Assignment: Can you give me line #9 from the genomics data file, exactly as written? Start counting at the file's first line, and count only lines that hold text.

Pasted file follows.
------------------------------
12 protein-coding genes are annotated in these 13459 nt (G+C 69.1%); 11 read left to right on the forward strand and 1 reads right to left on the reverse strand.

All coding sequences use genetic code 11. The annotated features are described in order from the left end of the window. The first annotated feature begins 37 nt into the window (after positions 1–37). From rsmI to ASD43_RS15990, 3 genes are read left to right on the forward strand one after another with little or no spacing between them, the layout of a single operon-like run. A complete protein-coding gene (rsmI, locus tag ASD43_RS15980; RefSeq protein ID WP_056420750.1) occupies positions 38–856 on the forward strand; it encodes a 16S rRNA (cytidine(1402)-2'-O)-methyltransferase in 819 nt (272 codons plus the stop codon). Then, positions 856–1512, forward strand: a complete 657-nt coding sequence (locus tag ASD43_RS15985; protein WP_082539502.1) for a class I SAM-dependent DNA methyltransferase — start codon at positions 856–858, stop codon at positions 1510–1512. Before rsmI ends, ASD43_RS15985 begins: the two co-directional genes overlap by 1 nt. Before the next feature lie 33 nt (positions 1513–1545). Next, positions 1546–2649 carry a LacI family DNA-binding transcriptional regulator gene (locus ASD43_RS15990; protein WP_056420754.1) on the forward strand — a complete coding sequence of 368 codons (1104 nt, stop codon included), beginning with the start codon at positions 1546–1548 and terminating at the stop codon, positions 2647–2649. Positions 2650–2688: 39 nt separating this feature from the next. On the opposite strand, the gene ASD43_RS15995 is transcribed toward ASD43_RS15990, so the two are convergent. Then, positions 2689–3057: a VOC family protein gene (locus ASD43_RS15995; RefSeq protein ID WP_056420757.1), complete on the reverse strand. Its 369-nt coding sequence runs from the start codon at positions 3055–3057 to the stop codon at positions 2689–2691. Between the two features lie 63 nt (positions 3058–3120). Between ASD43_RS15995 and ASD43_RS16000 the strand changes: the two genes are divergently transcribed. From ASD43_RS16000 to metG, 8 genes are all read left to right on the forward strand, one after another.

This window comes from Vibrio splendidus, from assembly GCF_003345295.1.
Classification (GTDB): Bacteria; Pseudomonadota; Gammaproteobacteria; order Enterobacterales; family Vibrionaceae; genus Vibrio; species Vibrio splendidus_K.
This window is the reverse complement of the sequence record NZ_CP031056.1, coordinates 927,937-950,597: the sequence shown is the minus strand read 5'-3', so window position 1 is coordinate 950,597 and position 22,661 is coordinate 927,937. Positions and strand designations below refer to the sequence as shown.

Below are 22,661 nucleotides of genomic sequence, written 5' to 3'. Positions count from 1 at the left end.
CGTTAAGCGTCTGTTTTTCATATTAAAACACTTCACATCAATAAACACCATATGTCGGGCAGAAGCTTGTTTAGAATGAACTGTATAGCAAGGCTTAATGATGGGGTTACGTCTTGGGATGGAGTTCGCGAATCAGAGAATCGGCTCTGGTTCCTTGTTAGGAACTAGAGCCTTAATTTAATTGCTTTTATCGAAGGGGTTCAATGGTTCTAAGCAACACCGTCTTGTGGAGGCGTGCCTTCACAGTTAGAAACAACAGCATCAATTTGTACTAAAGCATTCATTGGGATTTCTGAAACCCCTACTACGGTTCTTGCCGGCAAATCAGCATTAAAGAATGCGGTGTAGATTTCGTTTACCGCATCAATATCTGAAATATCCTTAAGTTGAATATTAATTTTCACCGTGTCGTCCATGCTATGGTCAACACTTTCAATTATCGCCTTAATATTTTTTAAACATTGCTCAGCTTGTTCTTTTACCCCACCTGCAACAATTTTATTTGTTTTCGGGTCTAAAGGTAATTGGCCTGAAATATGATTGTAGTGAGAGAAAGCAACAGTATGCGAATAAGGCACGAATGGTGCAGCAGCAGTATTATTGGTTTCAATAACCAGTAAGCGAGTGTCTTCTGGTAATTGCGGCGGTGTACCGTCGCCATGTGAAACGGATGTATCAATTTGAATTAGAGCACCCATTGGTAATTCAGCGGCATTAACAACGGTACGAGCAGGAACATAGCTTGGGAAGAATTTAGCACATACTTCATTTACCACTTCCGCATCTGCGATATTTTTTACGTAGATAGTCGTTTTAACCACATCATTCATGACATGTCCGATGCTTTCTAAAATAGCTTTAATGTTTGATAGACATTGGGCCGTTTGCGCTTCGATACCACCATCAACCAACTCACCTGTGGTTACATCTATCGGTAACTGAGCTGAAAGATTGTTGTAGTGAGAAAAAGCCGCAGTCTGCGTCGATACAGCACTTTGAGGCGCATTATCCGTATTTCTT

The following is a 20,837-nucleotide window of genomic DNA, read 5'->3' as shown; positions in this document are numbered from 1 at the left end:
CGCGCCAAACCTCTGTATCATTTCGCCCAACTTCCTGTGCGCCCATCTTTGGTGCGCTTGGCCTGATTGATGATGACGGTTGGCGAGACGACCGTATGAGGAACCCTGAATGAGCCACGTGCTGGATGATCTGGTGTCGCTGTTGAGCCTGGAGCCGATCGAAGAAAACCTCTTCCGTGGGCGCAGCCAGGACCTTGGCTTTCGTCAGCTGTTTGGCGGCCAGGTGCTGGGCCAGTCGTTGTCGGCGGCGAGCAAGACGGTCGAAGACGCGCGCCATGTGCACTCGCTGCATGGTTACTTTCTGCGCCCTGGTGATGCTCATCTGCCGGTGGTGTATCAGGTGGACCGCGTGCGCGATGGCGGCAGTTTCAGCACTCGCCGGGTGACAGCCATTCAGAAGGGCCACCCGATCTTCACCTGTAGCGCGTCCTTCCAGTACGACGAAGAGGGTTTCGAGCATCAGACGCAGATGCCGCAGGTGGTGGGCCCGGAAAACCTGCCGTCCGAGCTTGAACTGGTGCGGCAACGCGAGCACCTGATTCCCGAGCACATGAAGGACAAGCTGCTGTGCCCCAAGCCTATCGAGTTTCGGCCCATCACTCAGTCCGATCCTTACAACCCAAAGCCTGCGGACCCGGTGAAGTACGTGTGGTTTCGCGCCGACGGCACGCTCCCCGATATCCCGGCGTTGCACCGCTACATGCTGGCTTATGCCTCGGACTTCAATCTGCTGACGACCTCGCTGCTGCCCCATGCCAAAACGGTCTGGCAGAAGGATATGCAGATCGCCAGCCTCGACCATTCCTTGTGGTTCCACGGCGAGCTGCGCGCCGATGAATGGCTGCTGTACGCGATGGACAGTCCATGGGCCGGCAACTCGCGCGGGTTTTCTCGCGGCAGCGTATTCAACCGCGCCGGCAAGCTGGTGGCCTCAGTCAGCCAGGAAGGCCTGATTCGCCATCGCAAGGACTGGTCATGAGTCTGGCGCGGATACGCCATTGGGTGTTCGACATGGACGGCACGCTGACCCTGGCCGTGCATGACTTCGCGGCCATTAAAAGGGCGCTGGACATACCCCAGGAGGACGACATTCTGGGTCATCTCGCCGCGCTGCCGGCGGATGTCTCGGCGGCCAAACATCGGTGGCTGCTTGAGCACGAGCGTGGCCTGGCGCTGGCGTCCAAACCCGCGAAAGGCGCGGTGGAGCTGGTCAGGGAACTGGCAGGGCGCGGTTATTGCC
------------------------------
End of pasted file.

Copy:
CGCGCCAAACCTCTGTATCATTTCGCCCAACTTCCTGTGCGCCCATCTTTGGTGCGCTTGGCCTGATTGATGATGACGGTTGGCGAGACGACCGTATGAGGAACCCTGAATGAGCCACGTGCTGGATGATCTGGTGTCGCTGTTGAGCCTGGAGCCGATCGAAGAAAACCTCTTCCGTGGGCGCAGCCAGGACCTTGGCTTTCGTCAGCTGTTTGGCGGCCAGGTGCTGGGCCAGTCGTTGTCGGCGGCGAGCAAGACGGTCGAAGACGCGCGCCATGTGCACTCGCTGCATGGTTACTTTCTGCGCCCTGGTGATGCTCATCTGCCGGTGGTGTATCAGGTGGACCGCGTGCGCGATGGCGGCAGTTTCAGCACTCGCCGGGTGACAGCCATTCAGAAGGGCCACCCGATCTTCACCTGTAGCGCGTCCTTCCAGTACGACGAAGAGGGTTTCGAGCATCAGACGCAGATGCCGCAGGTGGTGGGCCCGGAAAACCTGCCGTCCGAGCTTGAACTGGTGCGGCAACGCGAGCACCTGATTCCCGAGCACATGAAGGACAAGCTGCTGTGCCCCAAGCCTATCGAGTTTCGGCCCATCACTCAGTCCGATCCTTACAACCCAAAGCCTGCGGACCCGGTGAAGTACGTGTGGTTTCGCGCCGACGGCACGCTCCCCGATATCCCGGCGTTGCACCGCTACATGCTGGCTTATGCCTCGGACTTCAATCTGCTGACGACCTCGCTGCTGCCCCATGCCAAAACGGTCTGGCAGAAGGATATGCAGATCGCCAGCCTCGACCATTCCTTGTGGTTCCACGGCGAGCTGCGCGCCGATGAATGGCTGCTGTACGCGATGGACAGTCCATGGGCCGGCAACTCGCGCGGGTTTTCTCGCGGCAGCGTATTCAACCGCGCCGGCAAGCTGGTGGCCTCAGTCAGCCAGGAAGGCCTGATTCGCCATCGCAAGGACTGGTCATGAGTCTGGCGCGGATACGCCATTGGGTGTTCGACATGGACGGCACGCTGACCCTGGCCGTGCATGACTTCGCGGCCATTAAAAGGGCGCTGGACATACCCCAGGAGGACGACATTCTGGGTCATCTCGCCGCGCTGCCGGCGGATGTCTCGGCGGCCAAACATCGGTGGCTGCTTGAGCACGAGCGTGGCCTGGCGCTGGCGTCCAAACCCGCGAAAGGCGCGGTGGAGCTGGTCAGGGAACTGGCAGGGCGCGGTTATTGCC